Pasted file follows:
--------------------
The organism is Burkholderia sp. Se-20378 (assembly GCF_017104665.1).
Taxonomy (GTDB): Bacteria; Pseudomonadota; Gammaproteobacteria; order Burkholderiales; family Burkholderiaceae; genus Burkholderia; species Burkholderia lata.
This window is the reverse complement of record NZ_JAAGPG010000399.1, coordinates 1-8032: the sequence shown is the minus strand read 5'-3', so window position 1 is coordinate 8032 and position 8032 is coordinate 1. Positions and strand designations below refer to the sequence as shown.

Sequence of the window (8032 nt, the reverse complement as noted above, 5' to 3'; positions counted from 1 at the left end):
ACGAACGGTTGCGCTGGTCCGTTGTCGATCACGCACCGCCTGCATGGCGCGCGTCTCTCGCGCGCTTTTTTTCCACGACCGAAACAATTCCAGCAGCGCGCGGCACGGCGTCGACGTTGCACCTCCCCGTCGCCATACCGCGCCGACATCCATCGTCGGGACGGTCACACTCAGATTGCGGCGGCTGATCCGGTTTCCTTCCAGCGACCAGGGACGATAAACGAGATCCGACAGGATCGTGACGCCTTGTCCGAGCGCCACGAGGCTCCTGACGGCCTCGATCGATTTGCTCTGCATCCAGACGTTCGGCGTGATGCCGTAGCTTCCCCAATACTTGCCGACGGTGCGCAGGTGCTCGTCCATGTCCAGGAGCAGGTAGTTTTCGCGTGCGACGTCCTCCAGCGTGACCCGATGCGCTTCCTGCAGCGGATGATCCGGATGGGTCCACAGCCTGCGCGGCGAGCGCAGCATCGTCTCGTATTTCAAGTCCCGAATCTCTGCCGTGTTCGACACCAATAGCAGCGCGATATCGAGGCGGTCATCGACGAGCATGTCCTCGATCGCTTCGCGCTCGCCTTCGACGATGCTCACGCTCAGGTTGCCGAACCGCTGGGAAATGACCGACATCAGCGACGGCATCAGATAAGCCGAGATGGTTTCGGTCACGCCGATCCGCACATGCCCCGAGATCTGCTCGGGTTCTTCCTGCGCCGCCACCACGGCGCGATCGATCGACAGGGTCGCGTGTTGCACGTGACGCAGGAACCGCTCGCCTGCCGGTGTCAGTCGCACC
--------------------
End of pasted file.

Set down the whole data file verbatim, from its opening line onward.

The organism is Burkholderia sp. Se-20378 (assembly GCF_017104665.1).
Taxonomy (GTDB): Bacteria; Pseudomonadota; Gammaproteobacteria; order Burkholderiales; family Burkholderiaceae; genus Burkholderia; species Burkholderia lata.
This window is the reverse complement of record NZ_JAAGPG010000399.1, coordinates 1-8032: the sequence shown is the minus strand read 5'-3', so window position 1 is coordinate 8032 and position 8032 is coordinate 1. Positions and strand designations below refer to the sequence as shown.

Sequence of the window (8032 nt, the reverse complement as noted above, 5' to 3'; positions counted from 1 at the left end):
ACGAACGGTTGCGCTGGTCCGTTGTCGATCACGCACCGCCTGCATGGCGCGCGTCTCTCGCGCGCTTTTTTTCCACGACCGAAACAATTCCAGCAGCGCGCGGCACGGCGTCGACGTTGCACCTCCCCGTCGCCATACCGCGCCGACATCCATCGTCGGGACGGTCACACTCAGATTGCGGCGGCTGATCCGGTTTCCTTCCAGCGACCAGGGACGATAAACGAGATCCGACAGGATCGTGACGCCTTGTCCGAGCGCCACGAGGCTCCTGACGGCCTCGATCGATTTGCTCTGCATCCAGACGTTCGGCGTGATGCCGTAGCTTCCCCAATACTTGCCGACGGTGCGCAGGTGCTCGTCCATGTCCAGGAGCAGGTAGTTTTCGCGTGCGACGTCCTCCAGCGTGACCCGATGCGCTTCCTGCAGCGGATGATCCGGATGGGTCCACAGCCTGCGCGGCGAGCGCAGCATCGTCTCGTATTTCAAGTCCCGAATCTCTGCCGTGTTCGACACCAATAGCAGCGCGATATCGAGGCGGTCATCGACGAGCATGTCCTCGATCGCTTCGCGCTCGCCTTCGACGATGCTCACGCTCAGGTTGCCGAACCGCTGGGAAATGACCGACATCAGCGACGGCATCAGATAAGCCGAGATGGTTTCGGTCACGCCGATCCGCACATGCCCCGAGATCTGCTCGGGTTCTTCCTGCGCCGCCACCACGGCGCGATCGATCGACAGGGTCGCGTGTTGCACGTGACGCAGGAACCGCTCGCCTGCCGGTGTCAGTCGCACC